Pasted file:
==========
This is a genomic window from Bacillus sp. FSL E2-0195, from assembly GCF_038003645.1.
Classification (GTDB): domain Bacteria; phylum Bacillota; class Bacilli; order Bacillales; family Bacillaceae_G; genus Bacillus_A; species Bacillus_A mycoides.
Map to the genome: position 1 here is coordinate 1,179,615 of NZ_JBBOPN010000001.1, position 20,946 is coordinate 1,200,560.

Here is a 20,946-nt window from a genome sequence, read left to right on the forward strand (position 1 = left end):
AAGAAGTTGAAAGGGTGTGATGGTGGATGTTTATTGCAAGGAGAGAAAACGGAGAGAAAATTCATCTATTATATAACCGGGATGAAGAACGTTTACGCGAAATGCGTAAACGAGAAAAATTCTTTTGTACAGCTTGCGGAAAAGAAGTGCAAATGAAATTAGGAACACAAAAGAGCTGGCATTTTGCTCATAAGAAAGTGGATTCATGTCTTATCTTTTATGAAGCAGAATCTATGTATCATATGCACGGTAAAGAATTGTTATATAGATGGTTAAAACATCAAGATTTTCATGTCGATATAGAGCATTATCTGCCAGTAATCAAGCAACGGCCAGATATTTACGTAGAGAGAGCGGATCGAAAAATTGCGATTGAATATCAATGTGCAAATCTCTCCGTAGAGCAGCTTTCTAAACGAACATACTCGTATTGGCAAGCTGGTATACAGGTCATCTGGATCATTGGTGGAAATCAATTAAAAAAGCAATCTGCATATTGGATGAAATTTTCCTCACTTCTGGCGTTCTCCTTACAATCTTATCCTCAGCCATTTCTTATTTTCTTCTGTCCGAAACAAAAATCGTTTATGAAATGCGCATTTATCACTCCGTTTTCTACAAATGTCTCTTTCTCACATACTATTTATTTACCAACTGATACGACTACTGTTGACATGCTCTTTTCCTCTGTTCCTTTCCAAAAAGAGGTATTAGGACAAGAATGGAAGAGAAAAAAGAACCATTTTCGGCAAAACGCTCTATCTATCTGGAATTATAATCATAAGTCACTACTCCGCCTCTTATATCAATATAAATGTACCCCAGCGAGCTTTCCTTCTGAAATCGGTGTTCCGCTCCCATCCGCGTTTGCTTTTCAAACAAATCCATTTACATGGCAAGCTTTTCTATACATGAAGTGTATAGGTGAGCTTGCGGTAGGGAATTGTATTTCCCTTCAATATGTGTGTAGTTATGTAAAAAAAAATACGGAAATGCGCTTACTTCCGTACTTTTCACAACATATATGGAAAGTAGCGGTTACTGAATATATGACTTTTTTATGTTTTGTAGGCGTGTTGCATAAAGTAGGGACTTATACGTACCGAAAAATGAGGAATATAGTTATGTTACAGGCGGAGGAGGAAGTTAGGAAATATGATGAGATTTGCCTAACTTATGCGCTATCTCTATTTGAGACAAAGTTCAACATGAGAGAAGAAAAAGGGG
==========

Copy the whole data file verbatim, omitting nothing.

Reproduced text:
This is a genomic window from Bacillus sp. FSL E2-0195, from assembly GCF_038003645.1.
Classification (GTDB): domain Bacteria; phylum Bacillota; class Bacilli; order Bacillales; family Bacillaceae_G; genus Bacillus_A; species Bacillus_A mycoides.
Map to the genome: position 1 here is coordinate 1,179,615 of NZ_JBBOPN010000001.1, position 20,946 is coordinate 1,200,560.

Here is a 20,946-nt window from a genome sequence, read left to right on the forward strand (position 1 = left end):
AAGAAGTTGAAAGGGTGTGATGGTGGATGTTTATTGCAAGGAGAGAAAACGGAGAGAAAATTCATCTATTATATAACCGGGATGAAGAACGTTTACGCGAAATGCGTAAACGAGAAAAATTCTTTTGTACAGCTTGCGGAAAAGAAGTGCAAATGAAATTAGGAACACAAAAGAGCTGGCATTTTGCTCATAAGAAAGTGGATTCATGTCTTATCTTTTATGAAGCAGAATCTATGTATCATATGCACGGTAAAGAATTGTTATATAGATGGTTAAAACATCAAGATTTTCATGTCGATATAGAGCATTATCTGCCAGTAATCAAGCAACGGCCAGATATTTACGTAGAGAGAGCGGATCGAAAAATTGCGATTGAATATCAATGTGCAAATCTCTCCGTAGAGCAGCTTTCTAAACGAACATACTCGTATTGGCAAGCTGGTATACAGGTCATCTGGATCATTGGTGGAAATCAATTAAAAAAGCAATCTGCATATTGGATGAAATTTTCCTCACTTCTGGCGTTCTCCTTACAATCTTATCCTCAGCCATTTCTTATTTTCTTCTGTCCGAAACAAAAATCGTTTATGAAATGCGCATTTATCACTCCGTTTTCTACAAATGTCTCTTTCTCACATACTATTTATTTACCAACTGATACGACTACTGTTGACATGCTCTTTTCCTCTGTTCCTTTCCAAAAAGAGGTATTAGGACAAGAATGGAAGAGAAAAAAGAACCATTTTCGGCAAAACGCTCTATCTATCTGGAATTATAATCATAAGTCACTACTCCGCCTCTTATATCAATATAAATGTACCCCAGCGAGCTTTCCTTCTGAAATCGGTGTTCCGCTCCCATCCGCGTTTGCTTTTCAAACAAATCCATTTACATGGCAAGCTTTTCTATACATGAAGTGTATAGGTGAGCTTGCGGTAGGGAATTGTATTTCCCTTCAATATGTGTGTAGTTATGTAAAAAAAAATACGGAAATGCGCTTACTTCCGTACTTTTCACAACATATATGGAAAGTAGCGGTTACTGAATATATGACTTTTTTATGTTTTGTAGGCGTGTTGCATAAAGTAGGGACTTATACGTACCGAAAAATGAGGAATATAGTTATGTTACAGGCGGAGGAGGAAGTTAGGAAATATGATGAGATTTGCCTAACTTATGCGCTATCTCTATTTGAGACAAAGTTCAACATGAGAGAAGAAAAAGGGG